Phase 3 trial participants will receive two intramuscular injections approximately 28 days apart. Participants will be randomly assigned 1:1 to receive either two 100 microgram (mcg) injections of mRNA-1273 or two shots of a saline placebo. The trial is blinded, so the investigators and the participants will not know who is assigned to which group.
Volunteers must provide informed consent to participate in the trial. They will be asked to provide a nasopharyngeal swab and a blood sample at an initial screening visit and additional blood samples at specified time points after each vaccination and over the two years following the second vaccination. Scientists will examine blood samples in the laboratory to detect and quantify immune responses to SARS-CoV-2.
Investigators will closely monitor participant safety. They will call participants after each vaccination to discuss any symptoms and will provide participants with a diary to record symptoms and a thermometer for temperature readings.
If a participant is suspected of having COVID-19, the participant will be asked to provide a nasal swab for testing within 72 hours. If the test is positive for SARS-CoV-2 infection, the participant will be followed closely and referred for medical care if symptoms worsen. Participants will be asked to provide a daily assessment of symptoms through resolution and have saliva sampled periodically so that investigators can test for SARS-CoV-2 infection.
Study investigators will regularly review trial safety data. An independent data and safety monitoring board (DSMB) will review blinded and unblinded data--including safety data and cases of COVID-19 in both groups--at scheduled data review meetings.
The phase 3 trial commenced after the results of its phase 1 trial, published in the New England Journal of Medicine, showed that the vaccine-induced immune responses in all of the volunteers and were deemed as generally safe to use. The vaccine only produced mild side effects, such as chills, fatigue, headache, muscle pain, and pain at the injection site.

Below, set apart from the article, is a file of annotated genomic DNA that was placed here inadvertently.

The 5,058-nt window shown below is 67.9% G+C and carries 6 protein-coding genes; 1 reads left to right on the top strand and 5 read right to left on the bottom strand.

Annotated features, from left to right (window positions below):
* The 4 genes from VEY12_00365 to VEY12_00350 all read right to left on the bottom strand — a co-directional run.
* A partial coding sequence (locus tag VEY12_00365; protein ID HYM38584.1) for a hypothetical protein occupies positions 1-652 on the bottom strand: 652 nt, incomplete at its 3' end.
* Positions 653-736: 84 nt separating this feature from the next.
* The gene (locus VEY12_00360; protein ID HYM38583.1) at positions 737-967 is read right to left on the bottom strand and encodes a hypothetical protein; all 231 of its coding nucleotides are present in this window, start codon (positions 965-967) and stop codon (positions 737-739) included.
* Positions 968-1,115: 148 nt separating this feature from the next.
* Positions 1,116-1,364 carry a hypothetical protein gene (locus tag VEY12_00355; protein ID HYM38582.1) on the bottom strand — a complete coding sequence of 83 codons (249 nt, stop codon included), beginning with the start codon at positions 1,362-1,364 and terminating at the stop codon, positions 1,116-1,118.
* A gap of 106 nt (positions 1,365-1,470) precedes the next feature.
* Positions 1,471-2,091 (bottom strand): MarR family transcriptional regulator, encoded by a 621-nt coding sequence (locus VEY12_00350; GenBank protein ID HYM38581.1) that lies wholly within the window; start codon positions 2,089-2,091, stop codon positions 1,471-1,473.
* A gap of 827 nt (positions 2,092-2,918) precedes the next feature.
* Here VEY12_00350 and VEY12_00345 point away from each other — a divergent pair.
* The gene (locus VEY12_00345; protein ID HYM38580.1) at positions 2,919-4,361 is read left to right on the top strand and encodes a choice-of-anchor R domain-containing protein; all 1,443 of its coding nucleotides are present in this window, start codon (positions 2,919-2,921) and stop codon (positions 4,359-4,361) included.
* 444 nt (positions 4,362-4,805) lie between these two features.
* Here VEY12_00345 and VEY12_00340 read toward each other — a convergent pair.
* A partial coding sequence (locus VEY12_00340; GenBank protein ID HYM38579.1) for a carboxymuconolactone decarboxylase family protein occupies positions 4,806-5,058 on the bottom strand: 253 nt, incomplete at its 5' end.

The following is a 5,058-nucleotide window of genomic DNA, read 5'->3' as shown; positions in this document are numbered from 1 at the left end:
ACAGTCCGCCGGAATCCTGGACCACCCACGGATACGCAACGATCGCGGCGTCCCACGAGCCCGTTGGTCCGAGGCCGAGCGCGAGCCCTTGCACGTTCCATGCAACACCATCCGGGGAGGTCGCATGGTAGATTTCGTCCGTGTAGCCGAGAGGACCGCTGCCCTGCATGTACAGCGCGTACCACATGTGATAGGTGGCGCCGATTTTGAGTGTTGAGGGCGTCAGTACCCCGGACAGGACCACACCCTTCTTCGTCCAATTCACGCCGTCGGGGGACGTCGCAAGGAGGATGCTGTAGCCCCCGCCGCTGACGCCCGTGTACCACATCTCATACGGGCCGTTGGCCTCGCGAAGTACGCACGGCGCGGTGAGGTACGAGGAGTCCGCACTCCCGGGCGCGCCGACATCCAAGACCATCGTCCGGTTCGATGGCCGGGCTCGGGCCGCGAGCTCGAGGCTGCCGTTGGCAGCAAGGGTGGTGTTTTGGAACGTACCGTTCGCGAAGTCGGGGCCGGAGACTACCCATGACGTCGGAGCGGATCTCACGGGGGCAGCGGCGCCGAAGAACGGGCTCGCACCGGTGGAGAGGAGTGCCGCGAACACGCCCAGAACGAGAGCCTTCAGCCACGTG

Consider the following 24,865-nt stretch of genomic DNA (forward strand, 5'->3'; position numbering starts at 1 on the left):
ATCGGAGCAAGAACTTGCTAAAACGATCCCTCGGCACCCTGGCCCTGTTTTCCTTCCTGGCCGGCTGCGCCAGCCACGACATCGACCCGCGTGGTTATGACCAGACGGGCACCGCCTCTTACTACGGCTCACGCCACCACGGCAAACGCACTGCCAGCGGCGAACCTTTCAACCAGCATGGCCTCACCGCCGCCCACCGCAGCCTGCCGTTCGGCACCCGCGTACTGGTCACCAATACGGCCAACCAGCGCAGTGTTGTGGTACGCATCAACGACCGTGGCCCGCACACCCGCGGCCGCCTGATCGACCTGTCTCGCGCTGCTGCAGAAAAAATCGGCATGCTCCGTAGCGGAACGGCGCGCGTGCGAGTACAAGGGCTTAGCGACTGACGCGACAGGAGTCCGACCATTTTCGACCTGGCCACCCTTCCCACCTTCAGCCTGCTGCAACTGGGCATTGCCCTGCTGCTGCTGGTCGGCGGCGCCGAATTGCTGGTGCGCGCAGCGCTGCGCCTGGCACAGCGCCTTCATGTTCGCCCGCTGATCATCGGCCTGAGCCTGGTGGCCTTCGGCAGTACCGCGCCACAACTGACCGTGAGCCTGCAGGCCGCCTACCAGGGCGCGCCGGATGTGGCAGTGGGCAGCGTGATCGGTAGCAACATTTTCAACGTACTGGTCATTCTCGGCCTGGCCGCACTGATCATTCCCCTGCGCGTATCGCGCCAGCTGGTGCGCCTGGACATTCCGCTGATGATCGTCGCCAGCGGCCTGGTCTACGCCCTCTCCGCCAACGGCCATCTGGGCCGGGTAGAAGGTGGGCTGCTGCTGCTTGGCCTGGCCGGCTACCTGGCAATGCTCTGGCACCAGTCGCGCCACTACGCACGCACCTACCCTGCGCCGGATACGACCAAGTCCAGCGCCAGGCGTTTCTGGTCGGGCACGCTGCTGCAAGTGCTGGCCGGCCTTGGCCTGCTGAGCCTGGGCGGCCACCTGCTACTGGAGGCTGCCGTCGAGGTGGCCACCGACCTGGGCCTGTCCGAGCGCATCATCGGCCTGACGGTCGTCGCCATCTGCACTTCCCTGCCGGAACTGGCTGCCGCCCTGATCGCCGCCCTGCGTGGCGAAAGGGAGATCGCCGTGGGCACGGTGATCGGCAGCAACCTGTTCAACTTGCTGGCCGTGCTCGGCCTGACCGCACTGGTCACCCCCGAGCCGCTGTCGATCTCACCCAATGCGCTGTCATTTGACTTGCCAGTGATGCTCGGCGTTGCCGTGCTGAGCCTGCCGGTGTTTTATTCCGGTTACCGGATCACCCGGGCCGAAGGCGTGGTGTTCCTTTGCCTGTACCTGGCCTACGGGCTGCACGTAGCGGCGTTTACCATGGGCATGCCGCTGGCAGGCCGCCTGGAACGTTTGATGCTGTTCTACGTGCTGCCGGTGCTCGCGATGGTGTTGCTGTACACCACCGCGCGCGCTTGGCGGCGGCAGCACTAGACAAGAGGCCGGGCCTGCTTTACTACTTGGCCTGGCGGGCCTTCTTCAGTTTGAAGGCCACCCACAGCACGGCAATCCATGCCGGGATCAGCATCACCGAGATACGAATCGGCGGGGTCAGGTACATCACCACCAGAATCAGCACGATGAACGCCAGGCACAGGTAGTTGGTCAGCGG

In the phase 1 trial, only a small number of participants were given the vaccine so as to determine whether the vaccine triggered immune responses.
The phase 2 trial focused on expanding the number of participants, giving it to people who were at a higher risk of severe disease, such as those who are older and those with underlying health conditions. The last phase 3 stage is administered to thousands of people to test for effectiveness and safety.
Vaccine development and global toll
The Moderna trial is just one of the 25 clinical trials across the globe. Other candidate vaccines have also started their trials to determine their efficacy to prevent infection with the novel coronavirus.
The total number of infections around the world has already topped 16.48 million, with the death toll reaching more than 654,000. The United States remains as the nation with the highest infection toll, reaching more than 4.29 million individuals, while Brazil reports more than 2.44 million cases.
India, Russia, South Africa, and Mexico report high numbers of infections, with more than 1.48 million, 816,000, 452,000, and 395,000, respectively.